1.         Great Barrier Reef (Australia) (N 154)

Year of inscription on the World Heritage List  1981

Criteria  (vii)(viii)(ix)(x)

Year(s) of inscription on the List of World Heritage in Danger  N/A

Previous Committee Decisions  see page https://whc.unesco.org/en/list/154/documents/

International Assistance

Requests approved: 0
Total amount approved: USD 0
For details, see page https://whc.unesco.org/en/list/154/assistance/

UNESCO Extra-budgetary Funds


Previous monitoring missions


Factors affecting the property identified in previous reports

Illustrative material  see page https://whc.unesco.org/en/list/154/

Information presented to the Bureau of the World Heritage Committee in 1997

IUCN reported on concerns it has received over the Oyster Point development about which the Committee first expressed concern in 1995, and the potential damage to the World Heritage area from acid sulphate soils. The concerns relate to acid sulphate soils release, and to other proposed developments on the reef. IUCN considered it would be helpful to have a list of the Australian Government's actions to protect the Reef and an associated timetable. There has also been concern about a decrease in the Government's contribution to the budget of the Great Barrier Reef Marine Park Authority.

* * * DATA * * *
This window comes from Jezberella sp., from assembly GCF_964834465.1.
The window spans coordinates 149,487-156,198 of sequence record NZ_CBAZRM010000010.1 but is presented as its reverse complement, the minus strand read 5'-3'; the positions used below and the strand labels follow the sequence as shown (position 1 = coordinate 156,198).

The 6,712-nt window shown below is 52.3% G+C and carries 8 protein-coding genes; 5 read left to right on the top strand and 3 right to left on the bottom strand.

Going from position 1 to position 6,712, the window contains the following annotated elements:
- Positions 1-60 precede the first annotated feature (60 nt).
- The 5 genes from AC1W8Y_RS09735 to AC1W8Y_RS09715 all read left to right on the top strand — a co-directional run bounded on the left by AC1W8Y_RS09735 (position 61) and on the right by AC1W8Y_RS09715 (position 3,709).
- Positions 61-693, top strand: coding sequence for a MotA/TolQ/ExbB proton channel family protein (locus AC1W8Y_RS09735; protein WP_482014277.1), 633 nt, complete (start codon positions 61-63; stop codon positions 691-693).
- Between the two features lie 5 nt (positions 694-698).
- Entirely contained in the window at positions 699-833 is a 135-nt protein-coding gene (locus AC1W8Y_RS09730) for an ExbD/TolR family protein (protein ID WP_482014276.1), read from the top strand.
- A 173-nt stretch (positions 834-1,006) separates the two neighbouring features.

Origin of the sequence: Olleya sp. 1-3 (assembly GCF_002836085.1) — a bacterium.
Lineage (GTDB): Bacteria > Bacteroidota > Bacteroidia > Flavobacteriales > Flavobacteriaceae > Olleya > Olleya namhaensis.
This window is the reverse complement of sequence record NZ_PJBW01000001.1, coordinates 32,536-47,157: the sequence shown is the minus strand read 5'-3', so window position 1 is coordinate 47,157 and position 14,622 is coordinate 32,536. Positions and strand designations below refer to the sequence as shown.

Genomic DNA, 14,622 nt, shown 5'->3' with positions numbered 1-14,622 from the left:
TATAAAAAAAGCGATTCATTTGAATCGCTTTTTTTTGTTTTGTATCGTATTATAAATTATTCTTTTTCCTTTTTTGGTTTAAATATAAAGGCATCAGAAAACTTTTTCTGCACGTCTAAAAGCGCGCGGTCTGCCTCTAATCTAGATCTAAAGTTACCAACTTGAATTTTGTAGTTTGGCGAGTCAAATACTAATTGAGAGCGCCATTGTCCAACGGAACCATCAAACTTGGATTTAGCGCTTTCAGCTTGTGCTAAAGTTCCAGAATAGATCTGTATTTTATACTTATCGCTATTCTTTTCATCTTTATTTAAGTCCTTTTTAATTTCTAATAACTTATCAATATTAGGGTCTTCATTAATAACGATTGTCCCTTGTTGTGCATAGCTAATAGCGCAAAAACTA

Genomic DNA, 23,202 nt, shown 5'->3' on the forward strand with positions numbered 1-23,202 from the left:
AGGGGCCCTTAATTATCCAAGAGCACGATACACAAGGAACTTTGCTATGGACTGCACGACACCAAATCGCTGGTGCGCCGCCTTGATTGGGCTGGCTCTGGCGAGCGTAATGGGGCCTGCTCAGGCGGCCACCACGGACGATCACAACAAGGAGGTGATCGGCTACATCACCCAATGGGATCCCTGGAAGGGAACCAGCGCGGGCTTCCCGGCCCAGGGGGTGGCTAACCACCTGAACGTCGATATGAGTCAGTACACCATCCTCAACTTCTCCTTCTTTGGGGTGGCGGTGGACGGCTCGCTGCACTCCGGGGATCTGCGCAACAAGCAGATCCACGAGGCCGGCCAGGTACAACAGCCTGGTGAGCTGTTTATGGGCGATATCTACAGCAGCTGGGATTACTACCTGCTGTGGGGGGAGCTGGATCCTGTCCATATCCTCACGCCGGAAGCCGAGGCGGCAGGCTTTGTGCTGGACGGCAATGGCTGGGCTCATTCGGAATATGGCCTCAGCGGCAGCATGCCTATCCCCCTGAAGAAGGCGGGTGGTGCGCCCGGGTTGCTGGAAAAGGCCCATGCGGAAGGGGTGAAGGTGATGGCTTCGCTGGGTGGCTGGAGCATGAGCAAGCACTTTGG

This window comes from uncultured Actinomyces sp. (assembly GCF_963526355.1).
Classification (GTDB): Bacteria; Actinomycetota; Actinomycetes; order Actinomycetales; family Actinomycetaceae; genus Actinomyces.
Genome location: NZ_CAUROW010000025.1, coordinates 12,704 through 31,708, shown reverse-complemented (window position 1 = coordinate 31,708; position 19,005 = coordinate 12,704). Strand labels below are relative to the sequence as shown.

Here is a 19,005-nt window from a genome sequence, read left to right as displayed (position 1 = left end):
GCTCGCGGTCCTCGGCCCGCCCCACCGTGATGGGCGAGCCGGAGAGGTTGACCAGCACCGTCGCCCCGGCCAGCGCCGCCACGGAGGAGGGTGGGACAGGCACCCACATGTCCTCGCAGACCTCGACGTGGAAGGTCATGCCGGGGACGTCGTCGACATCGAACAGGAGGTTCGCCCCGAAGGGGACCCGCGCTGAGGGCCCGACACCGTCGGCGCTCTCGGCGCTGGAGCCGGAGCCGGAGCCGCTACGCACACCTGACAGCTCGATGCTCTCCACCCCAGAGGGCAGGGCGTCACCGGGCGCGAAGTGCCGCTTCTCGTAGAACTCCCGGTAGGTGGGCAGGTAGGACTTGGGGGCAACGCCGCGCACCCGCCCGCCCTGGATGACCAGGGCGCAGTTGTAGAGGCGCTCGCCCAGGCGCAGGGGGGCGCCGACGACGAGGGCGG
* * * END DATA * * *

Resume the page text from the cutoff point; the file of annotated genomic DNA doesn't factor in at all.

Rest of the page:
Australia responded by advising that acid sulphate soils have been recognized as a potential problem along the whole Australian east coast for many years. The problem is not restricted to Oyster Point. At Oyster Point there are very stringent controls with extensive measures being taken at the site to ensure that acid sulphate soils do not damage the World Heritage values. Australia also pointed out that it is wrong to say that there is a broad development threat. In fact, there is now a regional plan which effectively controls development in the area. Australia has also recently restricted certain types of fishing on the Reef to protect the dugong.

In responding to the request for a timetable of actions to protect the reef, Australia advised that it believes this has already been provided in various reports by Australia and that Australia will continue to provide such information. A financial review of the Great Barrier Reef Marine Park Authority to assess funding levels is currently underway.

Conservation issues presented to the World Heritage Committee in 1997

At its twenty-first ordinary session in June 1997, the Bureau, based on written and oral presentations made by IUCN, noted several positive developments with regard to the state of conservation of the following World Heritage sites: Tasmanian Wilderness, Uluru-Kata Tjuta National Park and the Great Barrier Reef.

The Australian authorities have been requested to provide, before 15 October 1997, a copy of the Regional Forest Agreement and a report on the relevance of that Agreement for the maintenance of the integrity of the Tasmanian Wilderness.

Since the conclusion of the twenty-first session of the Bureau in June 1997 however, the following communications, addressed to the Chairperson of the World Heritage Committee, were received by the Centre:

- from the Australian Conservation Foundation (ACF) highlighting the actual and potential threats to the integrity of the Kakadu National Park, arising from the proposal to mine the Jabiluka uranium deposit located within the outer boundaries of the Park; and